The American Guide Series, produced by the Federal Writers’ Project, is one of the most well-known WPA projects. Written as a collection of travel guides, the series included recommended tour routes as well as essays on the history and culture of each U.S. state and territory. This post, following a suggested tour in Maine, is the third in a series of articles based upon the guides.
Exploring Route One is not all sweetness and light. The route was the main highway during colonial times and it remains heavily traveled today. Even in 1937, the Federal Writers’ Guide described long stretches of abundant ugliness:
“Though US 1 runs through many attractive areas, its roadside for long sections, as on other express highways of the country, is depressingly ugly, being characterized by hideous shacks, enormous signs, dumps, and raw cuts.”
But I encountered no ugly areas just off Route One in Friendship, Maine. It remains very much as it was when the guide’s writer described it:
“A fishing village of small neat homes, is at the end of a peninsula. Local travel here being generally by boat, small floats or wharves appear at the ends of the side streets, which slope sharply down to the shore. Pride in the building and care of small boats is traditional in Friendship, as evidenced by the large number of well-painted craft in the bay.”
Friendship’s fishing village character still remains today. The WPA writer would recognize exactly what I saw this week. The houses are modest, 19th century wood-frame farmhouses and fisherman’s homes.
The streets still end in wharves jutting into the harbor. And the boats offshore are lobster boats and dinghies. Not a single luxury sailboat in sight.
Fishing and boat-building are still the mainstays of the economy. Lobsters and shellfish abound and charter boats are still available for deep-sea fishing. It is just as the Guide says:
“Salt-water fishing, from both sail and motor boats, is the chief pastime in the vicinity of Friendship, the coastal waters offering many kinds of fish. Casting for mackerel has become popular, but heavy catches are often made by trolling in the early morning and in the evening; these fish are as lively and agile as trout.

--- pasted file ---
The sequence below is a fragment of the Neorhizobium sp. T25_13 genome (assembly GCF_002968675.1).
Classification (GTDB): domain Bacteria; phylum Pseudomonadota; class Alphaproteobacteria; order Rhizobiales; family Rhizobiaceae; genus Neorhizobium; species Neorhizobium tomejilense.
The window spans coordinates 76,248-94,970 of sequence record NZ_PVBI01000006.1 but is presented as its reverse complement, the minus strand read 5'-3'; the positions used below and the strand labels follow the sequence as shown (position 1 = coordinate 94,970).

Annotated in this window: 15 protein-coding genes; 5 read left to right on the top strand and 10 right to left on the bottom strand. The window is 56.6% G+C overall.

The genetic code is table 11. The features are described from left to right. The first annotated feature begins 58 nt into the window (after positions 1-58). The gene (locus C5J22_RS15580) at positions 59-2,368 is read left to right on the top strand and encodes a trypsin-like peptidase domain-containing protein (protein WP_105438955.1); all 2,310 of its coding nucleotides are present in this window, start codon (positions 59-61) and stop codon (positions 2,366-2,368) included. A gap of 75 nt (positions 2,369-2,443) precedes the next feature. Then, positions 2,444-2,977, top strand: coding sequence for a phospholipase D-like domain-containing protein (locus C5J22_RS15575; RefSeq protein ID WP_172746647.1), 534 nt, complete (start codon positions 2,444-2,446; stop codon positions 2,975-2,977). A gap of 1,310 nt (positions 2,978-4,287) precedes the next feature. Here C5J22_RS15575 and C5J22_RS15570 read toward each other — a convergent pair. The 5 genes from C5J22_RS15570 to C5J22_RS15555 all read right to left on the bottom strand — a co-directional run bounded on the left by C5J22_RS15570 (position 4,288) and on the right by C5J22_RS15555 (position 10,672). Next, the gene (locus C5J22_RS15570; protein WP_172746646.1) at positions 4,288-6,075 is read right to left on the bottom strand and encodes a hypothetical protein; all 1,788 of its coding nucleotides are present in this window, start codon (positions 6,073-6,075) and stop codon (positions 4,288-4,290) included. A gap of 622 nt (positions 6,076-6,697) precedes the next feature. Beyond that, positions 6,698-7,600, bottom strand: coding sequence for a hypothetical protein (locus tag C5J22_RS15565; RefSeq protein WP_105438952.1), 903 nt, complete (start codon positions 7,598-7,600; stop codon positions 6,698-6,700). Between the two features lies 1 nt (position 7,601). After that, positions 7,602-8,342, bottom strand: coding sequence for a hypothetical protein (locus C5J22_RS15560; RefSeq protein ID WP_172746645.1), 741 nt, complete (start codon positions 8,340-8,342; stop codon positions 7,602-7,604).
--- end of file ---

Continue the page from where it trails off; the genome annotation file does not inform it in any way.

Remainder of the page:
Gunners, excellent pan fish 12 to 15 inches in length and up to 1 pounds in weight, are usually caught on the incoming tides, with sharp hooks on straight poles baited with worms, clams, or periwinkles.
Pollock, gamey as salmon, are caught with a fly rod, by trolling bright flies in a swift current, or with herring attached to a colored spinner. The silver hake, which when fresh is one of the most satisfying foods for a hungry fisherman, can be caught from small boats near the shore.
As at other points on the Maine coast the skipper who takes parties out for deep-sea fishing is generally an entertaining fellow who knows the fish runs, as well as many fish stories; he furnishes tackle and good advice, and cooks a tasty chowder.”
I couldn’t find a fisherman to cook me a “tasty chowder” but the local lobster shack did it quite well.
The next town, Seabrook, New Hampshire, is of historic colonial lineage dating even farther back than Friendship. Seabrook was likewise a small fishing village in 1938. In fact, it remained so isolated that the names of some of the original settlers had persisted for the intervening three hundred years: among them such names as Byrd, Peavear, Boynton, and Bachi.
“Seabrook (1,666 pop.), a village with limited accommodations, is Old Worldish in appearance and atmosphere. Its landscape has been unchanged for three centuries; cocks of salt hay still dot the wide sand dunes beyond it as they did in Colonial days. A part of the people of Seabrook speak a language reminiscent of rural England, and at times almost unintelligible to a visitor. The names of some of the original settlers have come down for almost three hundred years, among them such names as Byrd, Peavear, Boynton, and Bachiler.“
Some remarkable traces remain. For example, the White Pages still lists 87 Peavears, 412 Boyntons, 108 Bachilers, and 1034 Byrds living in Seabrook today.
So, too, The First Meeting House in Seabrook, beautifully restored, still sits directly on Route One today.
But today’s view across the street is radically altered.
Driving on Route One, any additional traces of the old village have been completely obliterated and, instead, the road is lined with strip malls, as ugly as the guide suggests.
Other sights have been altered as well. One cannot access the “wide sand dunes” anymore. The road that would take you there in 1937 now leads directly into the parking lot of the Seabrook Nuclear Power Plant.
I drove it on a Sunday. There was no one in the guard house, no one outside the main entrance. The only indication that it I might be unwelcome or that it might be unsafe to visit was this sign:
Unless you are fascinated by strip malls or want to participate in an anti-nuclear protest, I’d recommend giving modern-day Seabrook a pass.
Fern L. Nesson May, 2019